Need This New Invention? Sandless Sandbags From America's 2013 Top Young Scientist

When Peyton Robertson was still a toddler in 2005 he and his family waited out hurricane Wilma inside a closet. The experience had a huge effect on the lad. He focused on those big, heavy sandbags that are used to hold Peyton Robertson demonstrates the science behind his Sandless Operarional Sandbags (You Tube Image)Peyton Robertson demonstrates the science behind his Sandless Operarional Sandbags (You Tube Image)back the water and how inefficient they are to move and handle, and how they don't hold back all of the water. So he decided that it was up to him to come up with a solution -- and he has. This year he won the title of America's 2013 Top Young Scientist for his invention: the Sandless Operational Sandbag.

At the ripe old age of 11, Robertson has some up with a sandbag that weighs one-tenth that of traditional sandbags so that they are easier and less expensive to transport, as well as easier to move into place. The bags, made of salt and a mix of chemicals, expand when you wet them down and this helps them form a tight seal. He also designed it to be heavier than the approaching water so that it couldn't be washed away. After the storm the bags can be dried out and stored for the next time.

Peyton Robertson accepting his award (You Tube Image)Peyton Robertson accepting his award (You Tube Image)The 2013 Discovery Education 3M Young Scientist Challenge asked young students to create a 1-2 minute video describing a new invention or innovation that could solve or have an impact an everyday problem related to how we live, work or play. Robertson's video had the energy and enthusiasm of an infomercial. He is also able to make adults feel that their education is seriously lacking.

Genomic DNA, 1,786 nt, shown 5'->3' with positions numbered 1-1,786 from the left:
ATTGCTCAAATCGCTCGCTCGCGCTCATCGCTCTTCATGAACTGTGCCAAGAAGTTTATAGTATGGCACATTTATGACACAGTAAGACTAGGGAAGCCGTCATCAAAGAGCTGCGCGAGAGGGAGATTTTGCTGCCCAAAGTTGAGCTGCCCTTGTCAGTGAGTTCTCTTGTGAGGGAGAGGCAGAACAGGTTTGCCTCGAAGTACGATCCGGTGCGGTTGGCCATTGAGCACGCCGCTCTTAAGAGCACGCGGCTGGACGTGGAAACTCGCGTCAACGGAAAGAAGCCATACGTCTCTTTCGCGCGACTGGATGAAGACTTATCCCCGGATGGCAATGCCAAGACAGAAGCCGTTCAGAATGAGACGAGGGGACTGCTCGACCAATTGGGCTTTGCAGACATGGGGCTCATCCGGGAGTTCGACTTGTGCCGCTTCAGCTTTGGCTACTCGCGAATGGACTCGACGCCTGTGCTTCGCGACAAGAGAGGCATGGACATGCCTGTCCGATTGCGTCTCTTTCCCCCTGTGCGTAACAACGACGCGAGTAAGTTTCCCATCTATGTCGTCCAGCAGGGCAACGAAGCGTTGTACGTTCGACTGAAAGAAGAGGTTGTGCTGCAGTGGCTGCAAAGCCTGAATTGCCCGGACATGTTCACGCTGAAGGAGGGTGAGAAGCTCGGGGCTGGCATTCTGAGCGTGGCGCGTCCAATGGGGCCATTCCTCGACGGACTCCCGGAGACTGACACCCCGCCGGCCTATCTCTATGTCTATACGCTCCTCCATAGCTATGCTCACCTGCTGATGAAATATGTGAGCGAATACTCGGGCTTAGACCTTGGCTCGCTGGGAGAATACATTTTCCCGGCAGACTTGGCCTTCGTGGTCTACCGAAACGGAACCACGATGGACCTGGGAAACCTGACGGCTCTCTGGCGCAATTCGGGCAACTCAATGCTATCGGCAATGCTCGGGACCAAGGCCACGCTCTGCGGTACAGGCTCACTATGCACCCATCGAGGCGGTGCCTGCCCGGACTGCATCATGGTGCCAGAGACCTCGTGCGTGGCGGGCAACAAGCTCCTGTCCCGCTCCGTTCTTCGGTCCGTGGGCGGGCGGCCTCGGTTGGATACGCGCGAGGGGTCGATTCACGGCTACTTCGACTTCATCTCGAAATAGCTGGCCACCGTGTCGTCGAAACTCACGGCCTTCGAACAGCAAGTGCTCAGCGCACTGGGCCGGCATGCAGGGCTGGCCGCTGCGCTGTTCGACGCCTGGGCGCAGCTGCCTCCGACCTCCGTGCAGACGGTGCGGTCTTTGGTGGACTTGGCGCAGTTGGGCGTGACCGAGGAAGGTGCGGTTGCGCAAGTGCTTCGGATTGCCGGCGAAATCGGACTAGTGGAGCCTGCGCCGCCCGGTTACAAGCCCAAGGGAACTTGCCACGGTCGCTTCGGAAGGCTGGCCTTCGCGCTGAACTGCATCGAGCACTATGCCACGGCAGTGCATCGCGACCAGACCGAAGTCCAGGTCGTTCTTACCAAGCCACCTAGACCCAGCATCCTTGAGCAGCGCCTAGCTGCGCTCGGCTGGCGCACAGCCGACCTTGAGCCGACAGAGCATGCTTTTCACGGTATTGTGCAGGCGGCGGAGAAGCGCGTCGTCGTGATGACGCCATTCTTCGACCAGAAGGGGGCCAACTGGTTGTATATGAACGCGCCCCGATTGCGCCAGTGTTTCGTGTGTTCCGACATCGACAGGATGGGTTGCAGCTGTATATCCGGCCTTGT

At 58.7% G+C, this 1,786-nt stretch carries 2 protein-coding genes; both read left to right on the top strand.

As a part of the award, Robertson received $25,000 and a trip to Costa Rica. No doubt some of that money will go towards creating his next invention.

Robertson, who has been solving math problems since he was three, says that his favorite subjects in school are math and science. When it's time to relax he enjoys playing golf. For his younger twin sisters he invented retractable training wheels with handlebar controls for their bicycles to help them learn to ride. He has also received the 2011 National Kids' Science Challenge Grand Prize.

Needless to say, Robertson has a really bright future ahead of him -- and with him on our side, so do we.

Sources: ABC News, Huffington Post, Young Scientist Challenge

Nov 10, 2013
by Anonymous

Great job!

Great job!